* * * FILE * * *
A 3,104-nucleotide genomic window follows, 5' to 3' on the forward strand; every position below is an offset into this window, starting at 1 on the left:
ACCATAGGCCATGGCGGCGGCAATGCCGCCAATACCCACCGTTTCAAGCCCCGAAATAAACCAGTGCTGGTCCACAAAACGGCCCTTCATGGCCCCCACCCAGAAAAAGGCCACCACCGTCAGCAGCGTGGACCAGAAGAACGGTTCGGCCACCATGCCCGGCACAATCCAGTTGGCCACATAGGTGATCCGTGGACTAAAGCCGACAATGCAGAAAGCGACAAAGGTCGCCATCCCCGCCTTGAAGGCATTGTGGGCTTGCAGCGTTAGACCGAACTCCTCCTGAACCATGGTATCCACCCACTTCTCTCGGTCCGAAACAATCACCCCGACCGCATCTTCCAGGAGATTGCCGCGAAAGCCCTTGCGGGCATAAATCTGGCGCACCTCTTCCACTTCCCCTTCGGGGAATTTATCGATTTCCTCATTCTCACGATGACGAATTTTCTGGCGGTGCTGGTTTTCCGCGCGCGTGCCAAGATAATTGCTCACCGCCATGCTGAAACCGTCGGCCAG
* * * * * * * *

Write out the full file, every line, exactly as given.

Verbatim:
A 3,104-nucleotide genomic window follows, 5' to 3' on the forward strand; every position below is an offset into this window, starting at 1 on the left:
ACCATAGGCCATGGCGGCGGCAATGCCGCCAATACCCACCGTTTCAAGCCCCGAAATAAACCAGTGCTGGTCCACAAAACGGCCCTTCATGGCCCCCACCCAGAAAAAGGCCACCACCGTCAGCAGCGTGGACCAGAAGAACGGTTCGGCCACCATGCCCGGCACAATCCAGTTGGCCACATAGGTGATCCGTGGACTAAAGCCGACAATGCAGAAAGCGACAAAGGTCGCCATCCCCGCCTTGAAGGCATTGTGGGCTTGCAGCGTTAGACCGAACTCCTCCTGAACCATGGTATCCACCCACTTCTCTCGGTCCGAAACAATCACCCCGACCGCATCTTCCAGGAGATTGCCGCGAAAGCCCTTGCGGGCATAAATCTGGCGCACCTCTTCCACTTCCCCTTCGGGGAATTTATCGATTTCCTCATTCTCACGATGACGAATTTTCTGGCGGTGCTGGTTTTCCGCGCGCGTGCCAAGATAATTGCTCACCGCCATGCTGAAACCGTCGGCCAG